by Tim Ammann
This article will guide you through the process of using Web Deploy to synchronize an entire IIS 7 or above Web server that has PHP installed to another IIS 7 or above server. Article Goal: To synchronize a Web server from IIS that has PHP installed to another IIS server.
Part 1 - View dependencies of the source
Get the dependencies of the Web site by running the following command:
msdeploy -verb:getDependencies -source:webServer
Review the output of the dependencies and look for any script maps or installed components that are in use by the site.
In most cases on Windows Server 2008, PHP is installed by using the built-in FastCGI module, so the dependency check will show CGI as a dependency, not PHP.
- Compile a list of the components needed on the destination.
For detailed steps on analyzing the output of getDependencies, see Viewing Dependencies.
Part 2 - Configure the target or destination computer
Review the list of dependencies and install them on the destination server. For example, let's assume you had the following in use for your Web site:
- CGI (FastCGI with PHP).
Based this analysis of your dependencies, you would install those components on the destination server. Because PHP can be installed by simply copying the files, we will add a custom manifest that also copies the PHP folder.
Part 3 – Create a custom manifest
Create the following manifest, assuming that your PHP install location is
c:\php (replace with your actual install directory):
<serverManifest><webServer /><dirpath path="c:\php" /></serverManifest>
Save this as ServerManifest.xml. For convenience, you can save it into the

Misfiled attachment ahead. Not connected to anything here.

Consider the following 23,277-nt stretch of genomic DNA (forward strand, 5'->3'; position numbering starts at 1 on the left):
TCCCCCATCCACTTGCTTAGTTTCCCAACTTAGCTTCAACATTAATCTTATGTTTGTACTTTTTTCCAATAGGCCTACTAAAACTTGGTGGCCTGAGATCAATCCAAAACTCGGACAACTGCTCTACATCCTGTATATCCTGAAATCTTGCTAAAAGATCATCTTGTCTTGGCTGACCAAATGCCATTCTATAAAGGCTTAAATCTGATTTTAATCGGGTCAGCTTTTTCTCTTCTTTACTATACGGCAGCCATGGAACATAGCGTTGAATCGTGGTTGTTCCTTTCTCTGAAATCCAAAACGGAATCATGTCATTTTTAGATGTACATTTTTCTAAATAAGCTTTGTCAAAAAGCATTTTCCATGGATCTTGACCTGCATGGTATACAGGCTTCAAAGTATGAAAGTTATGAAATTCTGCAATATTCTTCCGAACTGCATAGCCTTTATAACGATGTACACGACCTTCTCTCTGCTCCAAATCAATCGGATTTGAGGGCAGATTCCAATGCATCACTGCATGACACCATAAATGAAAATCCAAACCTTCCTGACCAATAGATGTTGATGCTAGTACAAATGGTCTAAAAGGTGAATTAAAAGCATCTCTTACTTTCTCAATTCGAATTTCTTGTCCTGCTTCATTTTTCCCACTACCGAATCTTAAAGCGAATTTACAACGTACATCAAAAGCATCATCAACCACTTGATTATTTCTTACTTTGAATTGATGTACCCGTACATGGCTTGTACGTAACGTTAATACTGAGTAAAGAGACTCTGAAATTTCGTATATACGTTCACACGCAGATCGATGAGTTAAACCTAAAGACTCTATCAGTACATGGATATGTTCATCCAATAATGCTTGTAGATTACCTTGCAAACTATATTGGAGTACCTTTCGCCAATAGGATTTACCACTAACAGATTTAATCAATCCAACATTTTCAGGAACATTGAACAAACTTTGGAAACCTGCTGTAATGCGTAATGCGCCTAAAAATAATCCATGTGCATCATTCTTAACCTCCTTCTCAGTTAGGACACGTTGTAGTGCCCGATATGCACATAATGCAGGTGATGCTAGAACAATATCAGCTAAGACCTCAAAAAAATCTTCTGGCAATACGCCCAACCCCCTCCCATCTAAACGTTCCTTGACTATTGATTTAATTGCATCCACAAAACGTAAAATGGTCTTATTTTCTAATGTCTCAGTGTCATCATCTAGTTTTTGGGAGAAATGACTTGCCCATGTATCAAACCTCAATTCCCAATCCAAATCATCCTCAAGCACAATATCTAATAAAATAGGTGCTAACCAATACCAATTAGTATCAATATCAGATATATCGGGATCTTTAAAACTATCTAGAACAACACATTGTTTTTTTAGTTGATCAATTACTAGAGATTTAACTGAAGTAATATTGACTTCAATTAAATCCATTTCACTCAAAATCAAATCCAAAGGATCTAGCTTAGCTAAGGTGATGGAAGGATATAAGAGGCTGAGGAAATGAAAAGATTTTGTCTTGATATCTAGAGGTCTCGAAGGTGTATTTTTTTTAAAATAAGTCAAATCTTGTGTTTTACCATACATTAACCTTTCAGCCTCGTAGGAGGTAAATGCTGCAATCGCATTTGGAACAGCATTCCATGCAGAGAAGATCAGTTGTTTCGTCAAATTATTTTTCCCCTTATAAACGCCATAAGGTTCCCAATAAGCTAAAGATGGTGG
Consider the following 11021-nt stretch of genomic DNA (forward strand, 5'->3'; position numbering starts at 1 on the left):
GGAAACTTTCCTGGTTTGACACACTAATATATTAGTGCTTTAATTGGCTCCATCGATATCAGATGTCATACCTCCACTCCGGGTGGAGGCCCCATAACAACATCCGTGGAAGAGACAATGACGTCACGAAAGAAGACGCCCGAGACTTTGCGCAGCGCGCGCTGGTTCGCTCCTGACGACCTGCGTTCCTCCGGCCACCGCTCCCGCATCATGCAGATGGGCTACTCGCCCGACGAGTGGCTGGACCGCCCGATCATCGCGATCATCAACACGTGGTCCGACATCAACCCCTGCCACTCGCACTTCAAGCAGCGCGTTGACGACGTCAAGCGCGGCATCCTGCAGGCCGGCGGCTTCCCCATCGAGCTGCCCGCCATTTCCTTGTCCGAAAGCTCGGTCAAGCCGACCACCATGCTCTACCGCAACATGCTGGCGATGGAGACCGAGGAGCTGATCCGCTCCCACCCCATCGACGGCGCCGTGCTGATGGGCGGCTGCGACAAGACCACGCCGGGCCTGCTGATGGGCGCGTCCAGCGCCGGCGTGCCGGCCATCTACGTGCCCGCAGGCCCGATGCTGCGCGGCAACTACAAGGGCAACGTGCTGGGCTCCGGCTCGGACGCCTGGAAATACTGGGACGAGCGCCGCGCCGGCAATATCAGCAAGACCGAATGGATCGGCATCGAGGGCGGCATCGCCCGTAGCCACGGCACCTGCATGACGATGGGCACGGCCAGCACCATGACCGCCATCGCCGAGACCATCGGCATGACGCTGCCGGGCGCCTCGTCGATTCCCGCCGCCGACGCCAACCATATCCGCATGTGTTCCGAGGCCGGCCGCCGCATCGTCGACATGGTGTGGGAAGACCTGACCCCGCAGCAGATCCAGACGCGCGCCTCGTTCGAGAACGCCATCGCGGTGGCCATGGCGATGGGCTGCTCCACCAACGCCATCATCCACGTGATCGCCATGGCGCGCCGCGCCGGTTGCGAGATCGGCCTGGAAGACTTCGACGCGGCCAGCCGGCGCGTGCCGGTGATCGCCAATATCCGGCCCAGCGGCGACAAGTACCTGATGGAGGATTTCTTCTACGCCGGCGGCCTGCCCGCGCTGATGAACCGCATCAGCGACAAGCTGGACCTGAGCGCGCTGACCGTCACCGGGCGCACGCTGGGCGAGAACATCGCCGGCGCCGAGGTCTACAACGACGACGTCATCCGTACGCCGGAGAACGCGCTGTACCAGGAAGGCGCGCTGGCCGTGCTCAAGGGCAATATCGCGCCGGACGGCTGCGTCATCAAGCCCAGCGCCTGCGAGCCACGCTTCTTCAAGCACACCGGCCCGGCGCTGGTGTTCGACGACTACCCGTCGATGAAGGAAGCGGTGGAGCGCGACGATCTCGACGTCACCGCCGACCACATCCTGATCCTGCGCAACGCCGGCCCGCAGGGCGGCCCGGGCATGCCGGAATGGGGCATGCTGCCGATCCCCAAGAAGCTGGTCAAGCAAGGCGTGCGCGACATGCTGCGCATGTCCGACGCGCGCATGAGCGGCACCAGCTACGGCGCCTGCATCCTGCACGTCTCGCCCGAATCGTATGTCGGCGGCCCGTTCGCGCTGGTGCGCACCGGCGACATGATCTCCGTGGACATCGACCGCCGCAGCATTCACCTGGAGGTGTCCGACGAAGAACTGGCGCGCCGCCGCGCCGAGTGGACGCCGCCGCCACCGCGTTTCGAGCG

%systemdrive%\program files\microsoft web deploy directory, or to a directory of your choice. You should save it to both the source and destination computers.
Part 4 – Synchronize the source server to the destination server
Synchronize by using a package file:
Always make a backup of the destination server. Even if you are just testing, it allows you to easily restore the state of your server. Run the following command to backup an IIS server:
%windir%\system32\inetsrv\appcmd add backup "PreMsDeploy"
Run the following command on the source server to create a package (compressed file) of the server:
msdeploy -verb:sync -source:manifest=servermanifest.xml -dest:package=c:\WebServer.zip
Run the following command on the destination server to validate what would happen if a synchronization were run:
msdeploy -verb:sync -source:package=c:\WebServer.zip -dest:manifest=servermanifest.xml -whatif > msdeploysync.log
After verifying the output, run the same command again without the -whatif flag:
msdeploy -verb:sync -source:package=c:\WebServer.zip -dest:manifest=servermanifest.xml > msdeploysync.log
Synchronize by using the remote service:
If you don't want to synchronize from a package, you can synchronize by using the Web Deployment Agent Service (MsDepSvc, also called the "remote service").
Make sure that the service is started on the destination computer by running the command:
net start msdepsvc
Run the following command on the source server. Use the computerName argument to specify the name of a remote server (for example, DestServer1). If the source is a remote server, you would change the source argument to source:manifest=servermanifest.xml,computerName=Server1.
msdeploy -verb:sync -source:manifest=servermanifest.xml -dest:manifest=servermanifest.xml,computerName=DestServer1 –whatif > msdeploysync.log
After verifying the output, run the same command again without the whatif flag:
msdeploy -verb:sync -source:manifest=servermanifest.xml -dest:manifest=servermanifest.xml,computerName=DestServer1 >msdeploysync.log
You are now done synchronizing your site. To verify, test browsing to the Web site on the destination server. For troubleshooting help, see Troubleshooting Web Deploy. You synchronized a Web site from a source IIS server to a destination IIS server by viewing the dependencies, configuring the destination IIS server, and by using a package file or the Web Deployment Agent Service.